The stage is set. Items are ready to be described by metadata, or have some metadata to be augmented or used. But who are the cast of players that interact with metadata to ensure its usefulness? Our project, Incentives for Improving Metadata Quality, led by Fiona Counsell, has been focused on highlighting the applications and value of metadata for all parts of the community. In order to tell these stories, the project team considered the key metadata players and how to best describe them.
Today we continue our communication of Metadata 2020 outputs as outlined in an earlier post. Since 2018, our work has been primarily divided into six project groups; as co-chairs of the Researcher Communications project, we are happy to share an update on our work. This project group is been charged with increasing our understanding of the attitudes and values that individuals have about metadata in scholarly outputs in order to help inform how we talk about metadata to this audience.
Many of you are probably aware that Metadata 2020 has a project group working on Best Practices and Principles. After many months of collaboration, we are happy to share a draft of the Principles for community input. These aspirational Metadata 2020 Principles were designed to encompass the needs of our entire community while ensuring thoughtful, purposeful, and reusable metadata resources. They advocate for all of us to be good metadata citizens.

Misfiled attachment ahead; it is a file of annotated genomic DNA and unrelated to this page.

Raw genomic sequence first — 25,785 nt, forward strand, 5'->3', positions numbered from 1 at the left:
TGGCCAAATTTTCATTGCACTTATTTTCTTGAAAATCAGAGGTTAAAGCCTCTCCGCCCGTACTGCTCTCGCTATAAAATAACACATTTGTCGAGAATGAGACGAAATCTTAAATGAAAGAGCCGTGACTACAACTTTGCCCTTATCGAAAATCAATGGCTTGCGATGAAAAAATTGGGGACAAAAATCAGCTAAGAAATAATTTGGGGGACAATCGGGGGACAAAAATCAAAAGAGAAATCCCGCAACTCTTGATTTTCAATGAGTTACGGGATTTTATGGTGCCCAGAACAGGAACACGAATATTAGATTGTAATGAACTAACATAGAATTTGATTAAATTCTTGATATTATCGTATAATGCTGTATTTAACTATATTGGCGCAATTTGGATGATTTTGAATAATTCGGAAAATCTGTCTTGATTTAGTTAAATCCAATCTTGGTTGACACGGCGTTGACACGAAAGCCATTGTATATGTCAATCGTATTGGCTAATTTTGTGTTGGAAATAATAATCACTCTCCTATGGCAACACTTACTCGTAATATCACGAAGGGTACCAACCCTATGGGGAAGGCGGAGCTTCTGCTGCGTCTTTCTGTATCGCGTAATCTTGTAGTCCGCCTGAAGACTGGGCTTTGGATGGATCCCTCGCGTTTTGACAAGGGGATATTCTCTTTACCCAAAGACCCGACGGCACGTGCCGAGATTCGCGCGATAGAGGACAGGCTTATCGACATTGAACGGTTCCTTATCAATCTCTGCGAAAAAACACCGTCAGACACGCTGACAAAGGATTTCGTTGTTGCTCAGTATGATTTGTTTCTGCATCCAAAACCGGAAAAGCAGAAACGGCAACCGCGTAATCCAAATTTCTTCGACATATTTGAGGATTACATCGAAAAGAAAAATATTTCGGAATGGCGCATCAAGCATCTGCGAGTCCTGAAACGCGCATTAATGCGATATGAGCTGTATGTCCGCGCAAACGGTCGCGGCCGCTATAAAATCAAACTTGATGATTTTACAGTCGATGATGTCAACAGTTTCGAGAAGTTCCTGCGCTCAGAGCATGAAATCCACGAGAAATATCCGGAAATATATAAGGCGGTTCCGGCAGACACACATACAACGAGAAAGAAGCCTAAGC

Metadata 2020 was established in 2017 with a bold mission to facilitate the collaboration of all involved in scholarly communications to consistently improve metadata to enhance discoverability, encourage new services, and create efficiencies, with the ultimate goal of accelerating scholarly research. As our name implies, we also scheduled a 2020 deadline for our work. As we consider our progress at the project midpoint, we have a full journey to be proud of.
2018 was quite a year: Metadata 2020 was on the agenda at 17 conferences, workshops and meetings; community groups formed into six cross-stakeholder projects; the projects got to worked to better understand metadata challenges; and we held two end-of-year-one in-person workshops with 50 people in New York and London to share things out and discuss the 2019 agenda. Over 200 people participated in some way, whether through signing up for the mailing list, chatting on Slack, or attending online meetings and webinars.
Full disclosure: I am not a metadata expert. What I am is a branding and marketing consultant specialising in scholarly communications. I’ve been working in the industry since 1999 and in that time I’ve done a whole lot of research with pretty much every type of audience you can imagine. Hundreds of in-depth interviews and dozens of focus groups later, I know a thing or two about publishers, librarians, researchers, funders and other stakeholders in the scholarly ecosystem.